Fort Benning's future uncertain

Impact on military post unclear until February

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FORT BENNING, Ga. — Less than a month after announcing 250 civilian jobs had been lost in its fiscal year 2012 budget, Fort Benning faces more uncertainty for years beyond under a leaner defense budget.

The concerns come after President Obama and administration officials announced $487 billion in military cuts over the next decade.

Gary A. Jones, the director of public affairs for the Maneuver Center of Excel­lence, wouldn’t comment on the president’s plans but noted officials’ interest in budgets for fiscal years 2013, 2014 and 2015. Details on the cuts won’t be outlined until a budget session next month.

“I envision there are going to be some significant changes coming, but I don’t know what those changes are going to be yet,” Jones said. “We really are going to have to do a lot of work here locally to figure out what that’s going to mean to Fort Benning.”

It’s unknown whether the cuts will further impact the post’s 2012 budget, which went into effect Oct. 1.

The post has pared 200 jobs and must cut 50 more to reach the Army’s goal.

“We don’t know until we see the numbers,” Jones said of the latest cuts. “As anything with a big organization, you can’t wait until the last minute to start implementing changes. Until we know what that level of change needs to be, which we anticipate is probably going to be significant, we don’t know what significant means yet.”

With the completion of the Base Realignment and Clo­sure process that moved the U.S. Armor School from Fort Knox, Ky., and other changes on post, Fort Benning has fared better than other military installations.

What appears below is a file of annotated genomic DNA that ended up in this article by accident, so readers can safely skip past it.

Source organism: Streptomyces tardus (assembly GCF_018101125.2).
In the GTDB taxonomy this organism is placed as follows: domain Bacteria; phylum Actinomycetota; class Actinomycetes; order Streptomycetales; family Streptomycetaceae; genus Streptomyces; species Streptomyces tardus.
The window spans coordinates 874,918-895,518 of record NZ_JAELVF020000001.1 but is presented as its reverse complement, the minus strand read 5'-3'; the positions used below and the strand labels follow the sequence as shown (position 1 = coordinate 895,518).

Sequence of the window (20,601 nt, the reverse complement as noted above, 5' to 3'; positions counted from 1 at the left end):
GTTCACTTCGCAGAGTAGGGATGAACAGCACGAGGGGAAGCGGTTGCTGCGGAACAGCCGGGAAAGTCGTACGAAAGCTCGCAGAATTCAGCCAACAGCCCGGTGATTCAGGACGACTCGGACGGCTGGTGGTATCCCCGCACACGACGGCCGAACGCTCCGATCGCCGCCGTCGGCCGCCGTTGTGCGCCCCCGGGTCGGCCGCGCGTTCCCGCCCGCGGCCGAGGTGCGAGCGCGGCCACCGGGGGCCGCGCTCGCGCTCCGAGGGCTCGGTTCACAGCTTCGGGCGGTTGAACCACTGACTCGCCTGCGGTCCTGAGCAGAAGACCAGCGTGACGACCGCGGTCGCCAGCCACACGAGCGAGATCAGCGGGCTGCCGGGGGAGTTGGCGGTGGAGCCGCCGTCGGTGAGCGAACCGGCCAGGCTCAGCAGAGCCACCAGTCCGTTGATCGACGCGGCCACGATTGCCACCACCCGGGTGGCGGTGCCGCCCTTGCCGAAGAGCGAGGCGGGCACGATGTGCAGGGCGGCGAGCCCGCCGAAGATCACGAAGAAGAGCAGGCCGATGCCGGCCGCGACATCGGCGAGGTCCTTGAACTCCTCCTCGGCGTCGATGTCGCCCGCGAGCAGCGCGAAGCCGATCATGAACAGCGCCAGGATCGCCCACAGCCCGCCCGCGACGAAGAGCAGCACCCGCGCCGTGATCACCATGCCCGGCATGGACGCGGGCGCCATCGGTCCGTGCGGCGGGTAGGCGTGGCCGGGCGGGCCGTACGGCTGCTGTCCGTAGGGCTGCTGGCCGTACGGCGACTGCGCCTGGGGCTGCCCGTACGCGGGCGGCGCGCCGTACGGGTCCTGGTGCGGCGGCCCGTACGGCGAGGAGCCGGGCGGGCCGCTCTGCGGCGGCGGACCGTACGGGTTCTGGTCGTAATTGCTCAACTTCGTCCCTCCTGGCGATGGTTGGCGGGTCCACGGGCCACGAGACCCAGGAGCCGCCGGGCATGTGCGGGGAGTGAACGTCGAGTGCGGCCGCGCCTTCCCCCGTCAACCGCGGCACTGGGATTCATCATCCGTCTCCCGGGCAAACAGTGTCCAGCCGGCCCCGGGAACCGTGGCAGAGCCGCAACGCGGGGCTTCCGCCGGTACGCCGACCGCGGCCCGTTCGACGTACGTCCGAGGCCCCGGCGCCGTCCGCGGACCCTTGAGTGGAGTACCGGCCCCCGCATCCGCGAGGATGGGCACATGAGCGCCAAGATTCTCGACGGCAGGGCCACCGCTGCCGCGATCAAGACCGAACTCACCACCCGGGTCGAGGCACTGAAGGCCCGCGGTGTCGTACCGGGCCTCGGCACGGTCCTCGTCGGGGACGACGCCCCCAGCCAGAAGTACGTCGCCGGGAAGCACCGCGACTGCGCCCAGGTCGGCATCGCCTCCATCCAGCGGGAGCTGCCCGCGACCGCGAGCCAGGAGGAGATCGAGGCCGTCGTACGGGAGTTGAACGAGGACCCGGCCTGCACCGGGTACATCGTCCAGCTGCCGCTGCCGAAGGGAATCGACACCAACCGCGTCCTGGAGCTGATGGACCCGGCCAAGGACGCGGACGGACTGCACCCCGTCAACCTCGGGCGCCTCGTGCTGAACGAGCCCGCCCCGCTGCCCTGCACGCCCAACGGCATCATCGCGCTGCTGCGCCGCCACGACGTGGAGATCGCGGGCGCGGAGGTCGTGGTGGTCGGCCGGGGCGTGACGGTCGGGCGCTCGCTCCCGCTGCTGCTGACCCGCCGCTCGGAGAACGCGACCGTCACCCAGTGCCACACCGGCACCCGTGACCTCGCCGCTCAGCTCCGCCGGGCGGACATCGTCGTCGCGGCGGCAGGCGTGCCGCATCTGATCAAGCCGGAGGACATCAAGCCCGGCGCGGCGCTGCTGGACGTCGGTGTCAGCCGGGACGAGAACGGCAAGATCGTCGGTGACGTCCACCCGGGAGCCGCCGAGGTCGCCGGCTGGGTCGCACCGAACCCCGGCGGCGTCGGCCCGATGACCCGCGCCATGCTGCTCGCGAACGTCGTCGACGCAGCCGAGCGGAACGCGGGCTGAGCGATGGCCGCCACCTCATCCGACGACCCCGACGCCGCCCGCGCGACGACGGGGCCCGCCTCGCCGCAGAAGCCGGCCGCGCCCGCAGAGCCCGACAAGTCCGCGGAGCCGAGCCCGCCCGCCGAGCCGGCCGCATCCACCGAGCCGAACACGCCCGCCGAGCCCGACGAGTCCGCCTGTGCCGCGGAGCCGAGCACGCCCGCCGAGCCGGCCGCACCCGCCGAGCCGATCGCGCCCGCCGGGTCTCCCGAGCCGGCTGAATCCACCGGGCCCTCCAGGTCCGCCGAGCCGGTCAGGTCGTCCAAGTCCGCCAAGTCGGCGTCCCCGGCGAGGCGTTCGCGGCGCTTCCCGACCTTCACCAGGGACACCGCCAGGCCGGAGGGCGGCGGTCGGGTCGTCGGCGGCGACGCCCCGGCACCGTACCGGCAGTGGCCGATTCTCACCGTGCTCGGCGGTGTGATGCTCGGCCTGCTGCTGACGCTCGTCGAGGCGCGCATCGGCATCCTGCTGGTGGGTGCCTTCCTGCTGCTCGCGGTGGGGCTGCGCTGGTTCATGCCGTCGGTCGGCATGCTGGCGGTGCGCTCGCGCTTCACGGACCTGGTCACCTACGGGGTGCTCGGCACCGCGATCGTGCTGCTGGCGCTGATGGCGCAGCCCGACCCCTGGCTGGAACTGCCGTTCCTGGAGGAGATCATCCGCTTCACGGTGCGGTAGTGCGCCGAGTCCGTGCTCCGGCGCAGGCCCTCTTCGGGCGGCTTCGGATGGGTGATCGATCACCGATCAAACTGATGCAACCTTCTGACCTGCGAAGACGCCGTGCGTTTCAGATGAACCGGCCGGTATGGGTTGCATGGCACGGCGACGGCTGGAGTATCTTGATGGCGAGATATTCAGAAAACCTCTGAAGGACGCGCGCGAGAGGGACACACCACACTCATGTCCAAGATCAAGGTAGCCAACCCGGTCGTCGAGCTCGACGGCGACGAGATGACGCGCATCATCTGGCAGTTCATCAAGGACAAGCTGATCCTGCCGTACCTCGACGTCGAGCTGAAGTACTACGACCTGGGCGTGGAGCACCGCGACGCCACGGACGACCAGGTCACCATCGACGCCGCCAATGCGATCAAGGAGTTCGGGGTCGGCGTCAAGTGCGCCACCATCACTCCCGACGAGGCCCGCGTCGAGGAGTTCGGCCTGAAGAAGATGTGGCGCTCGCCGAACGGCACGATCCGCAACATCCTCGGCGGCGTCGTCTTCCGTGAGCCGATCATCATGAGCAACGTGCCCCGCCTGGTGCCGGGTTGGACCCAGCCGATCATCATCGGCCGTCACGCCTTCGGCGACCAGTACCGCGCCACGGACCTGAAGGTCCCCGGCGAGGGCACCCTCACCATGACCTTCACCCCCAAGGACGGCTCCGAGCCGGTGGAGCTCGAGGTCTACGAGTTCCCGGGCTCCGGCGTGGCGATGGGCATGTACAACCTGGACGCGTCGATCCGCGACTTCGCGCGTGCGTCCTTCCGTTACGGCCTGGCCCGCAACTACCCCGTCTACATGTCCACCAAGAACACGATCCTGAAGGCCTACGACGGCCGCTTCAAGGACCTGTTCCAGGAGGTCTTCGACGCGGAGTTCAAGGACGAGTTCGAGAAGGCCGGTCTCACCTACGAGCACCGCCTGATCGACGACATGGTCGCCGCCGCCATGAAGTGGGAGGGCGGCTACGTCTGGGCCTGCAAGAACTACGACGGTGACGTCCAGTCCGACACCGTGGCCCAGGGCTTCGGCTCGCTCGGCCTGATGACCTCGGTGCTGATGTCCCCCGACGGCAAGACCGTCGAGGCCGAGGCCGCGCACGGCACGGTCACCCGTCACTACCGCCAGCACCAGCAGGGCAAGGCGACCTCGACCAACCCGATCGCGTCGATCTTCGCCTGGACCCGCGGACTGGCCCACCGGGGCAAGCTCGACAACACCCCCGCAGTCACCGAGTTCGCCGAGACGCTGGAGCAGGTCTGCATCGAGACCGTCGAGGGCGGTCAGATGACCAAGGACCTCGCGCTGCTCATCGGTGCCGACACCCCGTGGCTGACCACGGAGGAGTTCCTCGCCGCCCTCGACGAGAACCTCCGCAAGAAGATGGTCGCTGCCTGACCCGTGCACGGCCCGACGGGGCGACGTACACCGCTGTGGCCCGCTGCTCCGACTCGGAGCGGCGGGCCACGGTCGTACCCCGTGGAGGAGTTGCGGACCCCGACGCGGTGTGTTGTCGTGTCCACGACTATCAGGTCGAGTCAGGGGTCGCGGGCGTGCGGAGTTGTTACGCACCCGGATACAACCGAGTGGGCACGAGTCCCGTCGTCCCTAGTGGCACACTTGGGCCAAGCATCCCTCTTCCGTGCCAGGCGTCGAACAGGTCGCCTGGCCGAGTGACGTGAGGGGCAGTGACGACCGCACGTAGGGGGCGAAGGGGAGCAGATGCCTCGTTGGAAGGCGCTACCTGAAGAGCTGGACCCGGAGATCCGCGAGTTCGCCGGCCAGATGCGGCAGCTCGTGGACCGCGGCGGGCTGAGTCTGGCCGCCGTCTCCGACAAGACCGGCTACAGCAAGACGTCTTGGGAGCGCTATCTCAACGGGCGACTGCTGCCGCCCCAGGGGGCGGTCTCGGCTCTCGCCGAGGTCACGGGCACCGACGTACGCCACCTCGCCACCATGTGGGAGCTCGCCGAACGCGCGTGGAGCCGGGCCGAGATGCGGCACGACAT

With the addition of BRAC and $3.5 billion in improvements, the post trains about 16,500 soldiers daily between the Armor School and Infantry School.

U.S. Rep. Sanford Bishop Jr., D-Albany, agrees that Fort Benning will fare well even with changes in the defense budget. Downsizing of the infantry means there won’t be as much of a need for support personnel as has been projected.

Cuts presented by the president are based on the Strategic Defense Review, Bishop said.

“We will have a much better sense of it probably once we get back,” said Bishop, whose district includes Fort Benning and part of south Columbus. “I’m convinced that whatever happens, it will not compromise our ability to provide for our national defense and homeland security any more than absolutely necessary.”

Paul Voorhees, the Colum­bus owner of Ranger Joe’s, one of the world’s largest military supply companies, said Friday he, too, thinks Fort Benning will be fine.

“That is what I’m feeling,” he said. “If we go back to 2008 for the entire budget of the United States government, we will be a lot better off. We could manage our debt.”

Even before the cuts were announced, Voorhees said his company has recognized less business from cities and counties since 2008.

“I hate that we have to tighten our belt to a certain extent,” said Voorhees, who also supplies materials for law enforcement agencies. “Right now, your government contracts are not much and counties and cities around the country have cut back on ordering because they don’t have any money, any revenue. We have been feeling that since 2008. There are some serious things with our budgets around the country.”

With locations in Colum­bus and at Fort Stewart, Voorhees said he’s thankful he hasn’t had to lay off any in his staff of 120 people.

“It is a gift from God,” Voor­hees said of Fort Ben­ning. “Everyone who walks off that base, we need to treat them like the gold they are.”


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